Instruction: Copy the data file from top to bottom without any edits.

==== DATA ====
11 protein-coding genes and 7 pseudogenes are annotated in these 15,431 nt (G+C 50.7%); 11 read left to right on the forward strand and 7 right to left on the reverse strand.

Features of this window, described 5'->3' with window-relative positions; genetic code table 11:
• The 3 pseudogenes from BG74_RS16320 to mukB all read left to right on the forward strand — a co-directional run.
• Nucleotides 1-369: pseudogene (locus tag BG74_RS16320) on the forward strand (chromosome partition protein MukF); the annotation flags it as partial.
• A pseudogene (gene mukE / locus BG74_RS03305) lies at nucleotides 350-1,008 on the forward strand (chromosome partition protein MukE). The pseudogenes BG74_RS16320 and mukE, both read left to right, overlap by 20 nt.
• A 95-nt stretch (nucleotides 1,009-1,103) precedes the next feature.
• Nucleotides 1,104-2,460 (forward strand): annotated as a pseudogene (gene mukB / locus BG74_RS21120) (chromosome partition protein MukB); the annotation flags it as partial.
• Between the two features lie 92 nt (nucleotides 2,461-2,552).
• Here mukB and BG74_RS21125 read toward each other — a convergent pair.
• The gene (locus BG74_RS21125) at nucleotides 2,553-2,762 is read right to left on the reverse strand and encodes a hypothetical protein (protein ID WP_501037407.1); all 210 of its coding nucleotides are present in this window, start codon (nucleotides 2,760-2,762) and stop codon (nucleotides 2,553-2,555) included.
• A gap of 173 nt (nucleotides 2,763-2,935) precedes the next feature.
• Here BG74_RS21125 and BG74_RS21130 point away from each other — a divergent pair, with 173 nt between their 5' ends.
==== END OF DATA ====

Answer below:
11 protein-coding genes and 7 pseudogenes are annotated in these 15,431 nt (G+C 50.7%); 11 read left to right on the forward strand and 7 right to left on the reverse strand.

Features of this window, described 5'->3' with window-relative positions; genetic code table 11:
• The 3 pseudogenes from BG74_RS16320 to mukB all read left to right on the forward strand — a co-directional run.
• Nucleotides 1-369: pseudogene (locus tag BG74_RS16320) on the forward strand (chromosome partition protein MukF); the annotation flags it as partial.
• A pseudogene (gene mukE / locus BG74_RS03305) lies at nucleotides 350-1,008 on the forward strand (chromosome partition protein MukE). The pseudogenes BG74_RS16320 and mukE, both read left to right, overlap by 20 nt.
• A 95-nt stretch (nucleotides 1,009-1,103) precedes the next feature.
• Nucleotides 1,104-2,460 (forward strand): annotated as a pseudogene (gene mukB / locus BG74_RS21120) (chromosome partition protein MukB); the annotation flags it as partial.
• Between the two features lie 92 nt (nucleotides 2,461-2,552).
• Here mukB and BG74_RS21125 read toward each other — a convergent pair.
• The gene (locus BG74_RS21125) at nucleotides 2,553-2,762 is read right to left on the reverse strand and encodes a hypothetical protein (protein ID WP_501037407.1); all 210 of its coding nucleotides are present in this window, start codon (nucleotides 2,760-2,762) and stop codon (nucleotides 2,553-2,555) included.
• A gap of 173 nt (nucleotides 2,763-2,935) precedes the next feature.
• Here BG74_RS21125 and BG74_RS21130 point away from each other — a divergent pair, with 173 nt between their 5' ends.